Temporary Survey Markings
Electrical Power Lines, Cables, Conduit and Lighting Cables
Gas, Oil, Steam, Petroleum or Gaseous Materials
Communication, Alarm or Signal Lines, Cables or Conduit
Some Tips and Statistics from the AWWA on Water Conservation and Usage
Conservation Tips at Home
Don’t over water your lawn. Only water every three to five days in the summer and 10 to 14 days in the winter.
To prevent water loss from evaporation, don’t water your lawn during the hottest part of the day or when it is windy.
Only run the dishwasher and clothes washer when they are fully loaded.
Defrost frozen food in the refrigerator or in the microwave instead of running water over it.
When washing dishes by hand, use two basins – one for washing and one for rinsing rather than let the water run.
Use a broom, rather than a hose, to clean sidewalks and driveways.
If you have a swimming pool, get a cover. You’ll cut the loss of water by evaporation by 90 percent.
Repair dripping faucets and leaky toilets. Dripping faucets can waste about 2,000 gallons of water each year. Leaky toilets can waste as much as 200 gallons each day.
Conservation Tips for Outside
Maintain a lawn height of 2 1/2 to 3 inches to help protect the roots from heat stress and reduce the loss of moisture to evaporation.
Avoid planting turf in areas that are difficult to irrigate properly such as steep inclines and isolated strips along sidewalks and driveways.
Aerate clay soils at least once a year to help the soil retain moisture.
Promote deep root growth through a combination of proper watering, aerating, appropriate fertilization, thatch (grass clippings) control, and attention to lawn height. A lawn with deep roots requires less water and is more resistant to drought and disease.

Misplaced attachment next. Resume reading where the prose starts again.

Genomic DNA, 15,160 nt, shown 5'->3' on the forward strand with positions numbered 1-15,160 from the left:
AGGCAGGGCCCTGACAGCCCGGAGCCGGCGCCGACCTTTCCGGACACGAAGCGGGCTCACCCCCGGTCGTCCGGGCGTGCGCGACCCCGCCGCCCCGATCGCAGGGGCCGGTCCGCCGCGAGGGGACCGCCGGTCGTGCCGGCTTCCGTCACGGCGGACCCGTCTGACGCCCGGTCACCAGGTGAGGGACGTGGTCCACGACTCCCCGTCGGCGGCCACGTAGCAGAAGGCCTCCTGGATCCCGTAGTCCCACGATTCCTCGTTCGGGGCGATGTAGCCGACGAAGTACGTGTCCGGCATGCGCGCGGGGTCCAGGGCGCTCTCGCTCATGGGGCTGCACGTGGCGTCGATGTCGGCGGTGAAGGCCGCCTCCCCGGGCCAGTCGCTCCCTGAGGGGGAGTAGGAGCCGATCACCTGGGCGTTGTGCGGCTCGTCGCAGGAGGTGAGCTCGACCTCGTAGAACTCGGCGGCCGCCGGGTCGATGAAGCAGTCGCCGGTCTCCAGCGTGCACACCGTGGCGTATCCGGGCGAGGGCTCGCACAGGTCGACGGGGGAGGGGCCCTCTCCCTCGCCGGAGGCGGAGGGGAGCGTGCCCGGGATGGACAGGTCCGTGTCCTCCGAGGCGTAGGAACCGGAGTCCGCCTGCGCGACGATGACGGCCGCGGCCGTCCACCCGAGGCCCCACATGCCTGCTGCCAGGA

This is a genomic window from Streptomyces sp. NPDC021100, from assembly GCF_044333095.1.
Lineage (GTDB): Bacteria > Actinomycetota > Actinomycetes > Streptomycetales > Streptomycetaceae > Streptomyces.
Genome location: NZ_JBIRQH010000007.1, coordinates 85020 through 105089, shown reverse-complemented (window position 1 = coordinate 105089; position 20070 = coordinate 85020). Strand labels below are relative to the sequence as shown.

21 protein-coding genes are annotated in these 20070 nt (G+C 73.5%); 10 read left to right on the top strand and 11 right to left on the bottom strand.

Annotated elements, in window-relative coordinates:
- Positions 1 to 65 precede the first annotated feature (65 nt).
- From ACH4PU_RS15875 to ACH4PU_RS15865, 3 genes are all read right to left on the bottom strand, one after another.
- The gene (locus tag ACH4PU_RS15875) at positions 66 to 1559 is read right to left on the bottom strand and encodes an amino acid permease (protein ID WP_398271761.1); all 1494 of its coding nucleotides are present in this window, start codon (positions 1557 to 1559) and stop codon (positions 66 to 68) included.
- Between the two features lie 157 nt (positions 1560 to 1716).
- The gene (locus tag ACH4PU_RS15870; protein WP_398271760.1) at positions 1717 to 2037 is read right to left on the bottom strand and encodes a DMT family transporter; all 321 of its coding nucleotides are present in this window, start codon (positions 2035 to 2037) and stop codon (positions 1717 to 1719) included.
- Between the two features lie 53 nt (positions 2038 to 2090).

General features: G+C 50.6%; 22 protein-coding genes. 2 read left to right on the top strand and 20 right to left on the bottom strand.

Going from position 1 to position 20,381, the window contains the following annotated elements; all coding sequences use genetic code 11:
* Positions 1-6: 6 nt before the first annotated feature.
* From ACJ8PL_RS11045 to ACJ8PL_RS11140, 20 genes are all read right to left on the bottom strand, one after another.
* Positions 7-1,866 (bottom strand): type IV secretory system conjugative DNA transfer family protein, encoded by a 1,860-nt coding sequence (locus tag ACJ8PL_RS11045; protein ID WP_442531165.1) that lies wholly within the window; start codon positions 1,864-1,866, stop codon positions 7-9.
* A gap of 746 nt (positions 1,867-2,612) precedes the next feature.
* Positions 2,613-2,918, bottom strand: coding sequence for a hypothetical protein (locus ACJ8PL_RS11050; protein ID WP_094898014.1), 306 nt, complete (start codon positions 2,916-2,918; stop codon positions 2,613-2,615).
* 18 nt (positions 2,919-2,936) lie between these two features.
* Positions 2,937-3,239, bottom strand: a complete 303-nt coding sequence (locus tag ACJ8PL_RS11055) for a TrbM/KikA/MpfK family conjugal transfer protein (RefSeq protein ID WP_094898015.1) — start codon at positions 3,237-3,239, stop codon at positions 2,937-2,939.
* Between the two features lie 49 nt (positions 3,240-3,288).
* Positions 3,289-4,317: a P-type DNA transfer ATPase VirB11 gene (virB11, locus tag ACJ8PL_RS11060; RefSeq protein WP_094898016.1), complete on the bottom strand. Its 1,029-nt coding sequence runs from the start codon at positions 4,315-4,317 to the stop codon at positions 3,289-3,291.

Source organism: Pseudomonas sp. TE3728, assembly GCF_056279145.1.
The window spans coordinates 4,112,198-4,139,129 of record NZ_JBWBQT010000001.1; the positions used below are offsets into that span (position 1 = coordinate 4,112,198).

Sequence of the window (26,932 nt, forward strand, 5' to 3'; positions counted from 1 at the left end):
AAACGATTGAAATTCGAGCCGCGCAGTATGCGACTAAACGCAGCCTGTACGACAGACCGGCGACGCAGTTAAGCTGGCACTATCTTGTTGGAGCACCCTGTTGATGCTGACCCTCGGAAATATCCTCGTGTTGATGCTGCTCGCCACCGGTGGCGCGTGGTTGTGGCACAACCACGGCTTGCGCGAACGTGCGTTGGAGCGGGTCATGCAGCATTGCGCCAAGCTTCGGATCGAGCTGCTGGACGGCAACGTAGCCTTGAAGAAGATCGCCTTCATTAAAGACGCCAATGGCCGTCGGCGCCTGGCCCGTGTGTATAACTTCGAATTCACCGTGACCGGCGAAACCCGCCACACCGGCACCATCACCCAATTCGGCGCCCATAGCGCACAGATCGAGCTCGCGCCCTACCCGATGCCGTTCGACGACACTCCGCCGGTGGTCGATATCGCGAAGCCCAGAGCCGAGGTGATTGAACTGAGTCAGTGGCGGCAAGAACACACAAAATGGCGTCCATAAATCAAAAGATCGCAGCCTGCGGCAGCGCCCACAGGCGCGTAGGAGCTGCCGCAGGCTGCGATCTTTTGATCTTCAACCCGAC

Mulch around plants, bushes and trees to help the soil retain moisture, discourage the growth of weeds, and provide essential nutrients.
Plant in the spring or fall, when watering requirements are lower.
When choosing plants, keep in mind that smaller ones require less water to become established.
Collect rain water in a barrel and use it to water your garden (please note, this is not a legal practice in all areas).
Use porous materials for walkways and patios to keep water in your yard and prevent wasteful runoff.
Water Use Statistics
Daily indoor per capita water use in the typical single family home is 69.3 gallons. Here is how it breaks down:
Gallons per Capita
Percentage of Total Daily Use
Other Domestic Uses
By installing more efficient water fixtures and regularly checking for leaks, households can reduce daily per capita water use by about 35% to about 45.2 gallons per day Here’s how it breaks down for households using conservation measures:
Gallons per Capita
Percentage of Total Daily Use
Other Domestic Uses
If all U.S. households installed water-saving features, water use would decrease by 30 percent, saving an estimated 5.4 billion gallons per day. This would result in dollar-volume savings of $11.3 million per day or more than $4 billion per year.
Water-conserving fixtures installed in U.S. households in 1998 alone saved 44 million gallons of water every day, resulting in total dollar-value savings of more than $33.6 million per year.
Average household water use annually: 127,400 gallons